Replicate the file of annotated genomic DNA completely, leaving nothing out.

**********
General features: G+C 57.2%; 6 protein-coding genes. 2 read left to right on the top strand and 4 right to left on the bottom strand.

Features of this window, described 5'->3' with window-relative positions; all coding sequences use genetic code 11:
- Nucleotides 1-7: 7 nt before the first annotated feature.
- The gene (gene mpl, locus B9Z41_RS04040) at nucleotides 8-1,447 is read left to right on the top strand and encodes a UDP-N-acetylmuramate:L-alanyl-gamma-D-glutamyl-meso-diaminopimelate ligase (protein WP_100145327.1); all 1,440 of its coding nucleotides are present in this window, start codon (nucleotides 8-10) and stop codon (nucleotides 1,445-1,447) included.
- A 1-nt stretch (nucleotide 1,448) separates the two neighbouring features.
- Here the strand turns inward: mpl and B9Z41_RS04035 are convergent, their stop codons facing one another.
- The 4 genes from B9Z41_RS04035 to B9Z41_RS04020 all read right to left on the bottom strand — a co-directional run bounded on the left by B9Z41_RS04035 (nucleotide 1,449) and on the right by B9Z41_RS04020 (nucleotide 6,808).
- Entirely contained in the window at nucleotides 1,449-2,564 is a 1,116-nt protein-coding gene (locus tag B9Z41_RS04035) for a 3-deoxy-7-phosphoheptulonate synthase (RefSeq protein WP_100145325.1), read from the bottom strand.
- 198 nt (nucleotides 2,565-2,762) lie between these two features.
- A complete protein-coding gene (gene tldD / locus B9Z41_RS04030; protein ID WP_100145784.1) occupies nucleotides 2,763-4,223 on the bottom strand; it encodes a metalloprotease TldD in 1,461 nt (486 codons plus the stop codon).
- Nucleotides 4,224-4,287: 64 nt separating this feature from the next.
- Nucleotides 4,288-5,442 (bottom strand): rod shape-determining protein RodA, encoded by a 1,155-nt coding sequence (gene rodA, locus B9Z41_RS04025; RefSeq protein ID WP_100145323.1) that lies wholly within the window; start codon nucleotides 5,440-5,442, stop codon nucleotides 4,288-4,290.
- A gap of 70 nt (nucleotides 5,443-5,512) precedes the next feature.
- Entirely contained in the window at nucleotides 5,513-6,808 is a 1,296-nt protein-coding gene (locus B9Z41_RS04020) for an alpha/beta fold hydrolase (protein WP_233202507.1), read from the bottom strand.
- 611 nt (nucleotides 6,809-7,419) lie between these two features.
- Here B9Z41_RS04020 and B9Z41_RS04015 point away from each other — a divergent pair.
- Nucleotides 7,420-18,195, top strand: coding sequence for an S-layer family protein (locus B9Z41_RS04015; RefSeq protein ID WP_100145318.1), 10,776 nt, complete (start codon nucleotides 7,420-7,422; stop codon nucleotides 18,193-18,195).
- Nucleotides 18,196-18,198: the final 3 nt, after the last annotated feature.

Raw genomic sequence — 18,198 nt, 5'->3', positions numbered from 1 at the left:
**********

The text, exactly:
General features: G+C 57.2%; 6 protein-coding genes. 2 read left to right on the top strand and 4 right to left on the bottom strand.

Features of this window, described 5'->3' with window-relative positions; all coding sequences use genetic code 11:
- Nucleotides 1-7: 7 nt before the first annotated feature.
- The gene (gene mpl, locus B9Z41_RS04040) at nucleotides 8-1,447 is read left to right on the top strand and encodes a UDP-N-acetylmuramate:L-alanyl-gamma-D-glutamyl-meso-diaminopimelate ligase (protein WP_100145327.1); all 1,440 of its coding nucleotides are present in this window, start codon (nucleotides 8-10) and stop codon (nucleotides 1,445-1,447) included.
- A 1-nt stretch (nucleotide 1,448) separates the two neighbouring features.
- Here the strand turns inward: mpl and B9Z41_RS04035 are convergent, their stop codons facing one another.
- The 4 genes from B9Z41_RS04035 to B9Z41_RS04020 all read right to left on the bottom strand — a co-directional run bounded on the left by B9Z41_RS04035 (nucleotide 1,449) and on the right by B9Z41_RS04020 (nucleotide 6,808).
- Entirely contained in the window at nucleotides 1,449-2,564 is a 1,116-nt protein-coding gene (locus tag B9Z41_RS04035) for a 3-deoxy-7-phosphoheptulonate synthase (RefSeq protein WP_100145325.1), read from the bottom strand.
- 198 nt (nucleotides 2,565-2,762) lie between these two features.
- A complete protein-coding gene (gene tldD / locus B9Z41_RS04030; protein ID WP_100145784.1) occupies nucleotides 2,763-4,223 on the bottom strand; it encodes a metalloprotease TldD in 1,461 nt (486 codons plus the stop codon).
- Nucleotides 4,224-4,287: 64 nt separating this feature from the next.
- Nucleotides 4,288-5,442 (bottom strand): rod shape-determining protein RodA, encoded by a 1,155-nt coding sequence (gene rodA, locus B9Z41_RS04025; RefSeq protein ID WP_100145323.1) that lies wholly within the window; start codon nucleotides 5,440-5,442, stop codon nucleotides 4,288-4,290.
- A gap of 70 nt (nucleotides 5,443-5,512) precedes the next feature.
- Entirely contained in the window at nucleotides 5,513-6,808 is a 1,296-nt protein-coding gene (locus B9Z41_RS04020) for an alpha/beta fold hydrolase (protein WP_233202507.1), read from the bottom strand.
- 611 nt (nucleotides 6,809-7,419) lie between these two features.
- Here B9Z41_RS04020 and B9Z41_RS04015 point away from each other — a divergent pair.
- Nucleotides 7,420-18,195, top strand: coding sequence for an S-layer family protein (locus B9Z41_RS04015; RefSeq protein ID WP_100145318.1), 10,776 nt, complete (start codon nucleotides 7,420-7,422; stop codon nucleotides 18,193-18,195).
- Nucleotides 18,196-18,198: the final 3 nt, after the last annotated feature.

Raw genomic sequence — 18,198 nt, 5'->3', positions numbered from 1 at the left: